Pros: Excellent flotation; Readily adaptable; Relatively easy to tie
Cons: Sometimes almost too popular
Every once in awhile, someone 'invents' a fishing fly which suggests a variety of food forms, while imitating nothing specifically, proves ubiquitously useful in a variety of sizes and guises, is relatively simple to tie, and thereby acquires a level of popularity that virtually every fly shop has a few for sale. In a simpler turn of phrase, the fly becomes a "classic." Such has been the fate of Randall Kaufmann's Stimulator dry fly.
What Is It?
The Stimulator is simultaneously nothing and a variety of things. It is what flyfishers refer to as an "attractor" pattern. An attractor pattern is a fly that 'attracts' a fish's attention by representing certain aspects of what fish see as food; e.g., actual motion or the illusion thereof, color, profile, etc. Typically, an attractor pattern combines a number of these aspects - something that the Stimulator does in spades. The Stimulator can be used to imitate caddis, stoneflies, hoppers, beetles, and cicada. It is extremely useful as an indicator fly; i.e., tie a nymph on a short length of monofilament off the hook bend and the fly acts as an indicator, not to mention potentially attracting a fish that may prove reluctant to take a dry, but then sees the nymph and takes that.
Randall Kaufmann is a noted Pacific Northwest fly tyer, lecturer, angling author, and owner of Kaufmann Streamborn, Inc. In the 1995 revised edition of his book Tying Dry Flies, he states of the Stimulator:
"I don't know why the Stimulator is so effective. Perhaps the light pattern or surface impression... Maybe the silhouette or color combination... possibly other characteristics not yet contemplated... The pattern is not unique, and it closely resembles many other downwing patterns. I have borrowed the "parts," incorporated some of my favorite materials and color combinations, and subtly improved on the tying style... Much of the Stimulator's success can be attributed to versatility and the many size and color possibilities... Even a subtle change, like thread color, sometimes seems to make a difference." - p. 102
Hook: I've seen the Stimulator tied on a variety of hooks. However, the "correct" hook style would be the TMC 200R or equivalent. (see The TMC 200R: "Mess With The Best, Catch The Rest and To Good To Be True? Then You Probably Just Got What You Paid For )
Thread: I've used 8/0 Gudebrod and 8/0 Uni for most of my Stimulators in sizes 12 - 16. For sizes 8 and 10, I prefer the 6/0 Uni due to the larger clumps of hair used; i.e., the 8/0 'cuts' too easily on the hair when trying to tighten down on that large a group. Color is going to depend on your aesthetics and the effect you're trying to create. Kaufmann tends to a fluorescent orange as yet another attractor aspect; i.e., an 'head' that contrasts (not to mention emulates the coloration on some stoneflies).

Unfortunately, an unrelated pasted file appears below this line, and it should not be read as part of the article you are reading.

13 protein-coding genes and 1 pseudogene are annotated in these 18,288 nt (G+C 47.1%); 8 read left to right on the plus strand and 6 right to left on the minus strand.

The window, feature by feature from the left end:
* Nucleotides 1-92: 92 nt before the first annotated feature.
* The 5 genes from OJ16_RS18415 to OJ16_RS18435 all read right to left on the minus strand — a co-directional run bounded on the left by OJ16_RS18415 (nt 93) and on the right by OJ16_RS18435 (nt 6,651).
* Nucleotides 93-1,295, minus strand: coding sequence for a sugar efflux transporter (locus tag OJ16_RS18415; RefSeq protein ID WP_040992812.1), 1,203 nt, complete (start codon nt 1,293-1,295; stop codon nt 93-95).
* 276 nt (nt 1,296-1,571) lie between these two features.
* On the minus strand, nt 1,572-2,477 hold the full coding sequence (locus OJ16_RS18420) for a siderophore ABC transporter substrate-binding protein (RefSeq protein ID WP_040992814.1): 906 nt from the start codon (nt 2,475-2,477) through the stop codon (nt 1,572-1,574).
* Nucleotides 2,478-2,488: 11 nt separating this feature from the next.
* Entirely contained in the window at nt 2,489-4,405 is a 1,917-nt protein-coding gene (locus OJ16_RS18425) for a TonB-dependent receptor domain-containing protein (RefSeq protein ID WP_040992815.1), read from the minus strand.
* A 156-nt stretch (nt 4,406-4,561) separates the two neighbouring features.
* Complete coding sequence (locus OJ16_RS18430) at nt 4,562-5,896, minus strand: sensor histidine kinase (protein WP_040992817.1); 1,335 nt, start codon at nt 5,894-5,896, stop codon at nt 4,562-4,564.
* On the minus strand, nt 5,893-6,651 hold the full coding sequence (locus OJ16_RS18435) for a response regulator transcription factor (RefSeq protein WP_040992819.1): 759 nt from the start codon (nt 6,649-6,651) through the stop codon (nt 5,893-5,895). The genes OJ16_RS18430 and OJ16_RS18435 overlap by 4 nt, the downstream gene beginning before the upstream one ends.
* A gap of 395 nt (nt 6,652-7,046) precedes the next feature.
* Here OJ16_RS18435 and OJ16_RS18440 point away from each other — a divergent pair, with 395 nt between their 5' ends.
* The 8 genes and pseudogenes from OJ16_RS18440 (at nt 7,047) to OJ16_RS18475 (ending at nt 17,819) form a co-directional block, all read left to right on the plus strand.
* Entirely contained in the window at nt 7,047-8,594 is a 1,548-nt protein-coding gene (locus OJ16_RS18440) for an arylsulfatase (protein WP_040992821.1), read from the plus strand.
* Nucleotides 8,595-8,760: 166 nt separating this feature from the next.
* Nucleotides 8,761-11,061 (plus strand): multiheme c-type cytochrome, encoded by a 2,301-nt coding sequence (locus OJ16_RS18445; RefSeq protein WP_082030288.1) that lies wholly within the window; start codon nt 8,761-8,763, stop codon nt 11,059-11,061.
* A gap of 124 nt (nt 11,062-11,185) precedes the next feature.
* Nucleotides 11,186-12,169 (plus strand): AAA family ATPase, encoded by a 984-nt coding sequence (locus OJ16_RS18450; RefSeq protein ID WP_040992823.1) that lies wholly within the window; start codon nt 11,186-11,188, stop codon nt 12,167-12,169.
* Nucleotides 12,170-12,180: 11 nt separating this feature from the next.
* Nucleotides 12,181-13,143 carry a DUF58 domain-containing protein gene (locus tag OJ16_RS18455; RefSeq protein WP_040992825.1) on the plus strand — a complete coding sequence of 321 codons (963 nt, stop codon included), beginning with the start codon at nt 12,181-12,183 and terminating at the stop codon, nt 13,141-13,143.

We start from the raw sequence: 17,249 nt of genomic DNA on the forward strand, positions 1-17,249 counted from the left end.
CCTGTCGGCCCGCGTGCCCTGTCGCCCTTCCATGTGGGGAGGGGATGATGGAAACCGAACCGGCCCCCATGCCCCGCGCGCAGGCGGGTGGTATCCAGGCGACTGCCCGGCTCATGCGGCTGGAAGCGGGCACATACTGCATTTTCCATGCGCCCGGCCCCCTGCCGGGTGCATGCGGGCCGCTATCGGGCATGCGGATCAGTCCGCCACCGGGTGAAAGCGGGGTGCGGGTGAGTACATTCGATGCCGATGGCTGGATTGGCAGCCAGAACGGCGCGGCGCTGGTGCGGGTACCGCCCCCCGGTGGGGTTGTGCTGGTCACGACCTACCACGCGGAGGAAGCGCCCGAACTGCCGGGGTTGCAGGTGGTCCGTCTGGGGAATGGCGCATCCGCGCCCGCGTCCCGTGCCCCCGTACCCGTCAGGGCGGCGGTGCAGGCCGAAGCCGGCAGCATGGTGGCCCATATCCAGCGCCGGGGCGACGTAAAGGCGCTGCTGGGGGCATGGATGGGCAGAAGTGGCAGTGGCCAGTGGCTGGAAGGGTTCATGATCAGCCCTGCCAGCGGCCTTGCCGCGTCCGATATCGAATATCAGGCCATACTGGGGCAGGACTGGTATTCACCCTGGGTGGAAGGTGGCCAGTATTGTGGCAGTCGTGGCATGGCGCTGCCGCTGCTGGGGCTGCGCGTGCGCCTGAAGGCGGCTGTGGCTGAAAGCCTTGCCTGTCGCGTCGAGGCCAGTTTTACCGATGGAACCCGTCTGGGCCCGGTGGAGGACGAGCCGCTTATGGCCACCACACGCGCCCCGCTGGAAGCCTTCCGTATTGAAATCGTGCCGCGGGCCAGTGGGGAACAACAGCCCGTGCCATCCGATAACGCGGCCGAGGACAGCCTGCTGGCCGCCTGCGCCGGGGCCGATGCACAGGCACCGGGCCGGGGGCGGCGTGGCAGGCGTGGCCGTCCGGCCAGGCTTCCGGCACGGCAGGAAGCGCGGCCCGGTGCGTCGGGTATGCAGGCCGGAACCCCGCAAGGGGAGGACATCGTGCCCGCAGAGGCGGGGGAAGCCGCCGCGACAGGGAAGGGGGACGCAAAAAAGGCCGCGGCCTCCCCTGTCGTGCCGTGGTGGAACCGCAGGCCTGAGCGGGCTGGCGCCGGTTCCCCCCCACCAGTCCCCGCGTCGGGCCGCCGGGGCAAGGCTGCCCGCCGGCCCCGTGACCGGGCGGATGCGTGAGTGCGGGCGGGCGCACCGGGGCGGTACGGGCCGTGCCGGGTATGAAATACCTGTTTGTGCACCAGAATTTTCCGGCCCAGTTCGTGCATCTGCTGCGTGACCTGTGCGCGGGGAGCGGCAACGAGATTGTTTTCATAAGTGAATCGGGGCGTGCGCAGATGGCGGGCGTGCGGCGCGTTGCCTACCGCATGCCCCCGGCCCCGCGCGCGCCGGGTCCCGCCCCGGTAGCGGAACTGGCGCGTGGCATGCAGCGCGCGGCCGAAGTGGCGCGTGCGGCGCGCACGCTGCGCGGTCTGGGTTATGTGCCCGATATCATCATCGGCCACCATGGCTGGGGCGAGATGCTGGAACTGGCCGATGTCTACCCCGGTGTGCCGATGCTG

Tail: Elk Hair. Kaufmann calls for Elk. Elk hair has more floatation and gives more 'bulk' (while not being too 'bulky') to the body for a given size than does deer hair. The color will be dependent on what you're trying to imitate, but the most often used is light/natural elk. (Rocky Mountain Dubbing Co. has a fantastic selection of elk hair in a variety of colors and sizes.)
Rib: Depending on size, X-Small, Small, or Fine wire. Again, the most often used color is gold. But, depending on the effect you're trying to achieve, colors such as copper, black, hot orange, and even purple (wine) have worked.
Abdomen: Here's where we get into debate, discussion, and heated discourse. Kaufmann has cited Antron as well as goat/Hare-Tron mixes. I've seen some tyers use polypropolene yarn. Kaufmann even has a Royal Stimulator with a peacock/floss abdomen much like the Royal Wulff (see I Do Seem To Always Have A Few ) Then there have been those...
Well, let's just say that there are presumed reasons behind the choices. For example, poly yarn adds flotation and bulk without the need for a lot of dubbing in the larger versions. However, in my opinion it adds too much bulk; both from a tying and a fishing perspective. Let's just say that for size 16 & 18, I prefer Superfine dubbing. For sizes 12 & 14, I tend to my own mix of dubbing; typically using Hareline dubbing as a base. While I will sometimes use this dubbing mix for my not-too-often used sizes 8 & 10 (though there was this brown trout and an absolutely picture-perfect dry fly take on the Gallatin River... uh ... well), I've found myself somewhat enamored lately of Uni-Yarn; primarily due to its easy use on those sizes, good flotation, and the available colors seem to be tailor-made for Stimulators.
Wing: Elk Hair
Thorax: Same discussion as with the abdomen. However, it is fairly typical that the thorax and abdomen do not match in color; e.g., yellow abdomen/orange thorax, green abdomen/yellow thorax, etc.
Hackle: Quality dry fly hackle, palmered over abdomen and thorax. Again, the color used over the abdomen, generally, is different from that used over the thorax; e.g., brown abdomen/grizzly thorax, ginger abdomen/badger thorax, etc. One thing to bear in mind about the hackle is that due to the hook style and generally design, the hackle should be undersized by one or two sizes to maintain proper proportioning. For example, a size 10 Stimulator will require size 12 or even size 14 hackle.
Tie in the tail just above the hook barb, flaring the tips slightly. Then wrap the tag ends to cover approximately two-thirds of the hook shank length and trim. The amount will be dependent on hook size and your aesthetics. Remember, the tail and the hair underbody give the fly a good deal of its flotation; but, you don't want to create too much bulk. In the vein, do not cinch down too tightly on the underbody. A very slight 'ribbed' effect will allow the hair to maintain floatability; i.e., trapped air.